#12 event report: The Contemporary Social, Political and Economic System in China

The contemporary social, political &economic system in China

November 29, 2011, Bridge Café (Wudaokou)

Speaker: Prof. Dr. PAN Wei 潘维, Peking University, School of International Studies, Center for Chinese & Global Affairs


On November 29th 2011, Professor Pan Wei, director of the Center for Chinese & Global Affairs in Peking University, gave the ThinkIN China community a lecture on the topic of China Model in terms of social, political and economic systems in contemporary China. Professor Pan studied in UC Berkeley for his Phd in Political Science. He lived in the USA for many years and then returned to China for teaching; he is quite well-known for explaining the substance of China Model in a peculiar perspective.

In the beginning of the lecture, Professor Pan described a general picture of many scholars criticizing China Model and the hot debate inside China. There are three kinds of views opposing the idea of China Model. First, determinists argue that the Chinese story is essentially an economic one—a market economy managed by an authoritarian regime. Meanwhile cynics quote as the evidence of system failure the multifarious problems that are attributed to the achievements in China today, such as the widespread corruption, increasing gap between the rich and poor, etc. They believe the communist party has changed its identity from left -to a large extent, equaling to close to the common people-to hierarchy, becoming incapable of solving the little things concerning justice among the common people. The third opposing view derives from the skeptics, according to this view many more institutional reforms are needed to solve such enormous problems mentioned above in spite of those outstanding achievements acquired by PRC. In short, the debate on China Model focuses on the institutional settings, the Chinese socio-political-economic system.

Professor Pan pointed out the significance of the traditional Chinese civilization and its system, he defines it as the most materialistic and least spiritual traditional civilization that brought to a unique and sophisticated institutional setting—the contemporary Chinese system or China Model, which fits Chinese needs and has grown out of Chinese history. China Model will shed light on the future of China, even the globe.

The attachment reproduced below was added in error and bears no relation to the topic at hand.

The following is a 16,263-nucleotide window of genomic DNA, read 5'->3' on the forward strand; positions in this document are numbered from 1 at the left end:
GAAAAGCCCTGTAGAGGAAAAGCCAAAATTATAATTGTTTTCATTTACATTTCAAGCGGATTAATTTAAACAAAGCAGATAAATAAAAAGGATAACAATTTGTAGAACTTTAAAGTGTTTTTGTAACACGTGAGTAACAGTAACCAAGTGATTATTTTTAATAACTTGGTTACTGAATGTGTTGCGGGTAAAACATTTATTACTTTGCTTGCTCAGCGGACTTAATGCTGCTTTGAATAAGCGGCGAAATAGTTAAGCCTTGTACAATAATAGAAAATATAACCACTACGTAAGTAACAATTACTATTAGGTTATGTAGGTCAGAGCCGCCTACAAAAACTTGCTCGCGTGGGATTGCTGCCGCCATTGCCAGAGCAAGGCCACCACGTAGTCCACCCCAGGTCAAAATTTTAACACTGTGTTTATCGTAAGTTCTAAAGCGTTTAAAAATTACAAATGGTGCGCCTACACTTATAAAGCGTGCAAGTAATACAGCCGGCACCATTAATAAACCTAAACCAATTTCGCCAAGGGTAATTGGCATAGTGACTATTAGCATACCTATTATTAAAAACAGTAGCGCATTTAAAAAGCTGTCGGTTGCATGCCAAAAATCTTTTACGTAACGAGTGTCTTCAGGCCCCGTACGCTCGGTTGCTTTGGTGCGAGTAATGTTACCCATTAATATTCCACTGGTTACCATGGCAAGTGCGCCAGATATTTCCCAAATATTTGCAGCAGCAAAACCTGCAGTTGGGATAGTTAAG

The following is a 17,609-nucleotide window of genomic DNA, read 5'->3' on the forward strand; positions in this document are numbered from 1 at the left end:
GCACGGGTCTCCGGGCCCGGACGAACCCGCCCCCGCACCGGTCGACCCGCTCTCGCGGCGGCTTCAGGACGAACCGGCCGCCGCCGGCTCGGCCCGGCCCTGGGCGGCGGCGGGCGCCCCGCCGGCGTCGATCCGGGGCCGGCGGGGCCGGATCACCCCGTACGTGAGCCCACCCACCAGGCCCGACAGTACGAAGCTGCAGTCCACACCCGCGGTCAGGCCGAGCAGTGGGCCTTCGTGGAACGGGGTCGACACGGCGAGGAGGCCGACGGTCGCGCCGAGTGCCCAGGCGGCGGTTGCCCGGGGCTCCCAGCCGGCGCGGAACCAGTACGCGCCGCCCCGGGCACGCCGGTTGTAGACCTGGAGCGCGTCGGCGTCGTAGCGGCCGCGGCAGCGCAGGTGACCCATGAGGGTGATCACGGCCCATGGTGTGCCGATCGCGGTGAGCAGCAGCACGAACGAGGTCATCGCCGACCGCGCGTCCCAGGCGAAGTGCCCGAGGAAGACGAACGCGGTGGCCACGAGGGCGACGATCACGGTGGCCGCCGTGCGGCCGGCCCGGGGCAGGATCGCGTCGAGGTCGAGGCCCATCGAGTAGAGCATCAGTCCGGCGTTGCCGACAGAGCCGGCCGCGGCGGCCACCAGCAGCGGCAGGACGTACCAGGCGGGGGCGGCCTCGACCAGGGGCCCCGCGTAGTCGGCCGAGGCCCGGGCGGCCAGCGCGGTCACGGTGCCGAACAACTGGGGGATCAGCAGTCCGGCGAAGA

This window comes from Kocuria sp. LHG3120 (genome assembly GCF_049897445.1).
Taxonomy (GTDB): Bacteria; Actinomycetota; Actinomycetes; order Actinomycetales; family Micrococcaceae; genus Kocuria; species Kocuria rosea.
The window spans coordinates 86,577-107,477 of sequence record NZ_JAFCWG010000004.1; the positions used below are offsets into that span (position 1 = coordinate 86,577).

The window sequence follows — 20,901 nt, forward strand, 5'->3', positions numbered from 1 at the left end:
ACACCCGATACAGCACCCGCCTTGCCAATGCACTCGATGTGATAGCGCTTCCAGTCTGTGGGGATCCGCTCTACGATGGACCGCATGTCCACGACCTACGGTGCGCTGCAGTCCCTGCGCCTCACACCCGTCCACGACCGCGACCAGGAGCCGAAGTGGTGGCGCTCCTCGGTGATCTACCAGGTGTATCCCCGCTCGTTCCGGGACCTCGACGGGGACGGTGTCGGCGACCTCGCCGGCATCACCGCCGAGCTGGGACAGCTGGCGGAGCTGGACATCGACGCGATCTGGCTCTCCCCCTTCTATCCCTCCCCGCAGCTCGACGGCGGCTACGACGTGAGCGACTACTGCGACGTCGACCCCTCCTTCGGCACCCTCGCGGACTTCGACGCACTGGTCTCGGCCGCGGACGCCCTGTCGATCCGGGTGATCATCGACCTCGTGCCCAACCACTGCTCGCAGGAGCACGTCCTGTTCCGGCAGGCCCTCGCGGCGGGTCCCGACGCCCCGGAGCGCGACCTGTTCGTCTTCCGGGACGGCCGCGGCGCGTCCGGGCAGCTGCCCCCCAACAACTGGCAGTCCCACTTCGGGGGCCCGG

What is the Chinese system or China Model? Professor Pan classified it into three dimensions socially, politically and economically. The way of organizing economic life has something to do with the way of organizing politics, which in turn is based on the way of organizing society.

The social order includes four elements: the basic social units—family; the principles of social ethics—the traditional family ethics (responsibilities); the forms of social organization—community and work units (danwei); and the relationship between social organizations and the government—an intertwined and cubic network. “Sheji” is the name for the above way of organizing society. It originally referred to the temples where the common people and officials coexist in harmony. This sheji gives rise to a way of organizing politics.

The political order has four pillars: political ideas on people-government relationship—Minben-ism, which is derived from the family ethic and take the government as the organ for the welfare of all the people; methods of selecting government officials—the traditional meritocratic principle (selecting officials through exams and performance evaluation), not the majoritarian principle of election; key administrative organs—the CPC, a vanguard party, politically unified governing group emphasizing responsibility; and mechanisms for preventing and correcting administrative mistakes—division of labor, not the Western checks and balances or division of powers. “Minben” is the name for the above way of organizing politics. This Minben has given rise to a way of organizing the Chinese economy.

The economic order contains four factors: priced labor, priced production materials (land), enterprises and capital. The above way of organizing economic life shows both the features of capitalism and socialism; the state sector can be called “guo”, while the non-state sector can be called “min” and they are mutually supportive. Accordingly, “Guomin” is the name for the economic order.

The Chinese system is constituted by the above-mentioned three aspects. But it also has the life cycles of rise and collapse. China model challenges the Western knowledge: Sheji versus civil society-state dichotomy, Minben versus democracy-autocracy dichotomy, Guomin versus market-state intervention dichotomy.

Professor Pan thinks China Model or the Chinese system can sustain successfully throughout the 21st century, because it has sustained for over 2000 years in history.


Professor Pan’s speech has spurred hot debates among the audience and lecturer on the difference between China Model and other models, the possibility of China Model’s application and promotion, as well as the feasibility of China Model in reality and its mistakes in the theory premise. Regarding to these questions, Professor gave his own ideas, such as the Chinese culture’s learning attribute, not missionary one like the Western culture, makes China Model unique to the outside world.

(Report by JIANG Wei)